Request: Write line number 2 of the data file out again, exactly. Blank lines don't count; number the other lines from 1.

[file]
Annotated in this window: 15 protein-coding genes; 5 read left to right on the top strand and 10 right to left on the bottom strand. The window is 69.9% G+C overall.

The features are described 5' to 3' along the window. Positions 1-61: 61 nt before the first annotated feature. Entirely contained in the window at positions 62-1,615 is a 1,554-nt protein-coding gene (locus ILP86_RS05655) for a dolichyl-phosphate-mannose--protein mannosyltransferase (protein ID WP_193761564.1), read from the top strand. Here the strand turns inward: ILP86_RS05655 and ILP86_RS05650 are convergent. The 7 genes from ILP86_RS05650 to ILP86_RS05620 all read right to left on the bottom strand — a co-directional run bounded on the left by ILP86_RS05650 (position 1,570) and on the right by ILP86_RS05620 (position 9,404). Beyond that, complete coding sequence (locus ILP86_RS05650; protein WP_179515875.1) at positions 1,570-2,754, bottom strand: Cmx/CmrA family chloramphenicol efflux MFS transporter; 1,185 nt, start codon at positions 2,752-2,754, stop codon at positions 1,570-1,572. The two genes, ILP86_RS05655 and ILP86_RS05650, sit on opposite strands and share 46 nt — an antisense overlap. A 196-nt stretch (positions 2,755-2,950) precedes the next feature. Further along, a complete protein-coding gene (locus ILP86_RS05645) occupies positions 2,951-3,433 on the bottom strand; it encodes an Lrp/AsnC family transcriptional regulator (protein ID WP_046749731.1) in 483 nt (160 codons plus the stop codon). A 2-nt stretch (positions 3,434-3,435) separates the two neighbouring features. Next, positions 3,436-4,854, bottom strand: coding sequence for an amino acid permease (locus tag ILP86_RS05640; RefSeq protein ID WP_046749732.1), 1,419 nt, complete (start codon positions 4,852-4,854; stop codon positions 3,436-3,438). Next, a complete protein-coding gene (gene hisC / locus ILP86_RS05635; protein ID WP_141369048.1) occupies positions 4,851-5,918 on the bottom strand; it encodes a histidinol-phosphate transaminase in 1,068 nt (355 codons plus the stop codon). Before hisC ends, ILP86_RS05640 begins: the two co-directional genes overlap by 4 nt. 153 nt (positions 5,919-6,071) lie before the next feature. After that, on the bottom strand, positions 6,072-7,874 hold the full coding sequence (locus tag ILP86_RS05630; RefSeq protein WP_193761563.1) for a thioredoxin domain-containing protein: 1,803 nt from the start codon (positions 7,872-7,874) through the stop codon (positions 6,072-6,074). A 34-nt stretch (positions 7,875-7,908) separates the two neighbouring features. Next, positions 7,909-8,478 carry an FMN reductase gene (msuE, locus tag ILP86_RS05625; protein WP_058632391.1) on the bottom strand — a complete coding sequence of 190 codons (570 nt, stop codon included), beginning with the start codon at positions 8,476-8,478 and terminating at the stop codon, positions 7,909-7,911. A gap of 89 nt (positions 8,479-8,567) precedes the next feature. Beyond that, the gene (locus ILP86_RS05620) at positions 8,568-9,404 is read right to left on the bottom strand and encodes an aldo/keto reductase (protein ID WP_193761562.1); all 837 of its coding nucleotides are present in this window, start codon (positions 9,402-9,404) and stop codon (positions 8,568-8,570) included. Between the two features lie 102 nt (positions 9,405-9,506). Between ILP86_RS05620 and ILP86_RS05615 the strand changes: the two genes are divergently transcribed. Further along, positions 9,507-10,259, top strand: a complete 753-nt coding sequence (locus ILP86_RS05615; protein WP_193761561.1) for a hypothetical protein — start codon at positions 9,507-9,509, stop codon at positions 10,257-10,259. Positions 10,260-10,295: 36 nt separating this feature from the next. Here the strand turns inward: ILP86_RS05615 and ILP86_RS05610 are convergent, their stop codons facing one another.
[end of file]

The features are described 5' to 3' along the window. Positions 1-61: 61 nt before the first annotated feature. Entirely contained in the window at positions 62-1,615 is a 1,554-nt protein-coding gene (locus ILP86_RS05655) for a dolichyl-phosphate-mannose--protein mannosyltransferase (protein ID WP_193761564.1), read from the top strand. Here the strand turns inward: ILP86_RS05655 and ILP86_RS05650 are convergent. The 7 genes from ILP86_RS05650 to ILP86_RS05620 all read right to left on the bottom strand — a co-directional run bounded on the left by ILP86_RS05650 (position 1,570) and on the right by ILP86_RS05620 (position 9,404). Beyond that, complete coding sequence (locus ILP86_RS05650; protein WP_179515875.1) at positions 1,570-2,754, bottom strand: Cmx/CmrA family chloramphenicol efflux MFS transporter; 1,185 nt, start codon at positions 2,752-2,754, stop codon at positions 1,570-1,572. The two genes, ILP86_RS05655 and ILP86_RS05650, sit on opposite strands and share 46 nt — an antisense overlap. A 196-nt stretch (positions 2,755-2,950) precedes the next feature. Further along, a complete protein-coding gene (locus ILP86_RS05645) occupies positions 2,951-3,433 on the bottom strand; it encodes an Lrp/AsnC family transcriptional regulator (protein ID WP_046749731.1) in 483 nt (160 codons plus the stop codon). A 2-nt stretch (positions 3,434-3,435) separates the two neighbouring features. Next, positions 3,436-4,854, bottom strand: coding sequence for an amino acid permease (locus tag ILP86_RS05640; RefSeq protein ID WP_046749732.1), 1,419 nt, complete (start codon positions 4,852-4,854; stop codon positions 3,436-3,438). Next, a complete protein-coding gene (gene hisC / locus ILP86_RS05635; protein ID WP_141369048.1) occupies positions 4,851-5,918 on the bottom strand; it encodes a histidinol-phosphate transaminase in 1,068 nt (355 codons plus the stop codon). Before hisC ends, ILP86_RS05640 begins: the two co-directional genes overlap by 4 nt. 153 nt (positions 5,919-6,071) lie before the next feature. After that, on the bottom strand, positions 6,072-7,874 hold the full coding sequence (locus tag ILP86_RS05630; RefSeq protein WP_193761563.1) for a thioredoxin domain-containing protein: 1,803 nt from the start codon (positions 7,872-7,874) through the stop codon (positions 6,072-6,074). A 34-nt stretch (positions 7,875-7,908) separates the two neighbouring features. Next, positions 7,909-8,478 carry an FMN reductase gene (msuE, locus tag ILP86_RS05625; protein WP_058632391.1) on the bottom strand — a complete coding sequence of 190 codons (570 nt, stop codon included), beginning with the start codon at positions 8,476-8,478 and terminating at the stop codon, positions 7,909-7,911. A gap of 89 nt (positions 8,479-8,567) precedes the next feature. Beyond that, the gene (locus ILP86_RS05620) at positions 8,568-9,404 is read right to left on the bottom strand and encodes an aldo/keto reductase (protein ID WP_193761562.1); all 837 of its coding nucleotides are present in this window, start codon (positions 9,402-9,404) and stop codon (positions 8,568-8,570) included. Between the two features lie 102 nt (positions 9,405-9,506). Between ILP86_RS05620 and ILP86_RS05615 the strand changes: the two genes are divergently transcribed. Further along, positions 9,507-10,259, top strand: a complete 753-nt coding sequence (locus ILP86_RS05615; protein WP_193761561.1) for a hypothetical protein — start codon at positions 9,507-9,509, stop codon at positions 10,257-10,259. Positions 10,260-10,295: 36 nt separating this feature from the next. Here the strand turns inward: ILP86_RS05615 and ILP86_RS05610 are convergent, their stop codons facing one another.